Those are some of the things Dorothy Fortenberry investigates in her play Partners, one of this year's selections at the Humana Festival of New American Plays. Fortenberry is mostly interested in domestic partners -- one married straight couple, one unmarried gay couple -- and how their choices at home echo through another partnership, a longtime friendship between the straight wife and one of the gay men.
Clare, who went to culinary school and has a real talent for things like fig foam and teeny tiny pork belly bits on a cracker, has been besties with Ezra for absolute ever. Ezra has a plan to launch a food truck based on Clare's recipes and his entrepreneurial ideas. But Clare has been missing meetings, dragging her feet on the video Ezra needs to sell their idea to potential backers, and in general, letting Ezra down.
Clare is much more eager to talk about Ezra marrying his boyfriend Brady than she is to talk about the food truck. She also seems much more invested in their relationship than her own with her husband, Paul, an IT guy for a law firm who we're told doesn't pull in much money. Clare's own job arranging food for photos is also not lucrative, meaning she and Paul are not exactly living high on the pork belly.
Over in the other household, Ezra temps here and there and Brady teaches at a school with disadvantaged children, a job that's is more rewarding than remunerative, even though his wealthy parents do help out now and again.
All of this sets up the first of Fortenberry's major focuses, which is money and how we share it with our partners. Who pays for whom? Who owes whom? Paul's modest salary keeps his life with Clare afloat, but when Clare gets a financial windfall, she isn't all that into sharing the news or the money with Paul. Ezra wants Clare and Paul to kick in some cash for the food truck or at least lend him a credit card. Brady's parents don't want to subsidize Ezra. And Ezra doesn't want to marry Brady just to get the health insurance he otherwise can't afford.
The other elephant in the room is sex. Or lack of it. Clare is fascinated by what she imagines of Ezra and Brady's hot life, while we find out late in the play that her romantic life with her husband leaves a lot to be desired. Meanwhile, back in Brady-and-Ezra-ville, when marriage is put on the table, issues of monogamy and fidelity serve as a major obstacles toward wedded bliss.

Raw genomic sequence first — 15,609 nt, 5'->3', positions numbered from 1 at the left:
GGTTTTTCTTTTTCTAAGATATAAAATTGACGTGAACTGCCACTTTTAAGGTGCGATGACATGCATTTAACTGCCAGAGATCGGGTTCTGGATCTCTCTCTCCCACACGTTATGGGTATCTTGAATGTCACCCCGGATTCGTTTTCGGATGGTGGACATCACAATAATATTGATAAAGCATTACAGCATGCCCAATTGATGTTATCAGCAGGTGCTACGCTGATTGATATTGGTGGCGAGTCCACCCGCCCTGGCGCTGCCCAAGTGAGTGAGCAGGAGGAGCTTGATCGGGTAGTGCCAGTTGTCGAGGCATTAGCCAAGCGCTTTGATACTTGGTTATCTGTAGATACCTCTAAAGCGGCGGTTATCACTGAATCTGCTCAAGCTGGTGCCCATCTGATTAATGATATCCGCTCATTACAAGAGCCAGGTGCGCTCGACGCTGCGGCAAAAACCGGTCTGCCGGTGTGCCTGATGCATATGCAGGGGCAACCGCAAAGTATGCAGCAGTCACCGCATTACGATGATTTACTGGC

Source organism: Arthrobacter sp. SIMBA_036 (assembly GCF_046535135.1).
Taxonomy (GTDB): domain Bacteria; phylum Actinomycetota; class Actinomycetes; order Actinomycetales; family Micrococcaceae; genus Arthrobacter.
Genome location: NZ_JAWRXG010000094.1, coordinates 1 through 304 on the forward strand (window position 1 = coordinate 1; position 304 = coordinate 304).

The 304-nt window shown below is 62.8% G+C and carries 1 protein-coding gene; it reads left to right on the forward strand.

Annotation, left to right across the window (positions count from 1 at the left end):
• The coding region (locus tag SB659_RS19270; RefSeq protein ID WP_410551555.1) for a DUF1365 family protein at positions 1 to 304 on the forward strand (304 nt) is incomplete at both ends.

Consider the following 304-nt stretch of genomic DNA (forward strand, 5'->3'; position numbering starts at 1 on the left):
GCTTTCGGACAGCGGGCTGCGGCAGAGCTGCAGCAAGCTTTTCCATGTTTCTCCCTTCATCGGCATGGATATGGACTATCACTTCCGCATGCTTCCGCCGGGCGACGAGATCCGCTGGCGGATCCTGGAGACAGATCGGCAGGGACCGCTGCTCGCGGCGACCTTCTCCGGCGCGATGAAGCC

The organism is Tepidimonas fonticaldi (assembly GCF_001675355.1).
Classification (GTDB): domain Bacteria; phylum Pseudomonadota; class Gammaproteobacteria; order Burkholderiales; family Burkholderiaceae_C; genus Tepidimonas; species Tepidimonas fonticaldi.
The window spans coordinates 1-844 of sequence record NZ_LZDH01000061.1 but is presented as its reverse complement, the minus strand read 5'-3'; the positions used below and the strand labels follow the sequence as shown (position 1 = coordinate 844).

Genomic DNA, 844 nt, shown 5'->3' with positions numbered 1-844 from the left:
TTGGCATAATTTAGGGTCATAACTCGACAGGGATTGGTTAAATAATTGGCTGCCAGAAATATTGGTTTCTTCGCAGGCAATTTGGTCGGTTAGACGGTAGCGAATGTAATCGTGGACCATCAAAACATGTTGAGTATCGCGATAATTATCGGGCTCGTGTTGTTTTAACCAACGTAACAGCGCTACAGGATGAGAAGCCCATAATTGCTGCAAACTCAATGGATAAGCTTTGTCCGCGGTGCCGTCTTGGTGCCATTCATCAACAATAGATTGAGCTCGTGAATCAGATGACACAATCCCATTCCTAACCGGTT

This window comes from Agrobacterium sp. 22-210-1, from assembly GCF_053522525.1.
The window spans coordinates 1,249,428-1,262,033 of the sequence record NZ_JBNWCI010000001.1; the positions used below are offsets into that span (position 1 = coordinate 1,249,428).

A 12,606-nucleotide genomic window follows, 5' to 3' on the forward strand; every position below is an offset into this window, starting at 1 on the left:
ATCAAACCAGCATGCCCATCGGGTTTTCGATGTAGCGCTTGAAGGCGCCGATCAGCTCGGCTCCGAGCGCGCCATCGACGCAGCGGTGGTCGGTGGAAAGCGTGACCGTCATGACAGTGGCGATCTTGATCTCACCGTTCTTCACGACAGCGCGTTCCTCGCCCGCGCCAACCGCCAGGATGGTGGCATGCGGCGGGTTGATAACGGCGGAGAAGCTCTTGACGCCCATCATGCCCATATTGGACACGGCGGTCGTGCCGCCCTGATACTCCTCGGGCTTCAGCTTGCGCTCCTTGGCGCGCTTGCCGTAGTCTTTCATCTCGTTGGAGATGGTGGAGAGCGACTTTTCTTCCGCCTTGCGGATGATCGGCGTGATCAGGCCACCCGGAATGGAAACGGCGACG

And then there's the bigger issue: When it comes to sex, money and how we support a partner financially and emotionally, how do we know and articulate what we really want?
There are some interesting ideas floating around in Partners and all three relationships (Clare/Paul, Ezra/Brady and Clare/Ezra) have their moments of clarity and conflict in director Lila Neugebauer's Actors Theatre of Louisville production. But I found myself wishing Clare had been written with the sparks of charm and reason the male characters get. We see and hear about her acne, the medical woes in her past, her lies of omission and some serious self-sabotage. No matter how many times Ezra tells us that Clare is too adorable to be mad at, she comes off miserable, dishonest, and a little whiny instead. I wanted Ezra and Paul to hold her accountable for her passive aggressive ways and unwillingness to step up and tell the truth. Neugebauer is working with an actress, Annie Purcell, who really is kind of adorable, but the way Fortenberry's script treats Clare undermines the actress's personal charm.
In contrast, the Ezra we see is a lot of fun, if sometimes maddeningly unable to read people, and Kasey Mahaffy navigates the tricky bits nicely, especially as the conflict in his relationships escalates. The two partners -- Clare's husband Paul and Ezra's boyfriend Brady -- come off quite well throughout, with a strong performance from David Ross that makes Paul seem forthright and complicated in all the rights ways and good work from LeRoy McClain that gives some heft to Brady's life and opinions.
In the end, Partners looked beautiful, with a sleek set from Daniel Zimmerman that framed the action on the ground and in the air, but seemed a bit unformed or overstuffed as it played out. Why did these two marry each other? Why did these two move in and hook their lives together? And why in the world did these two stay friends so long?
Those are not questions Partners deals with. They're just the ones that nagged at me.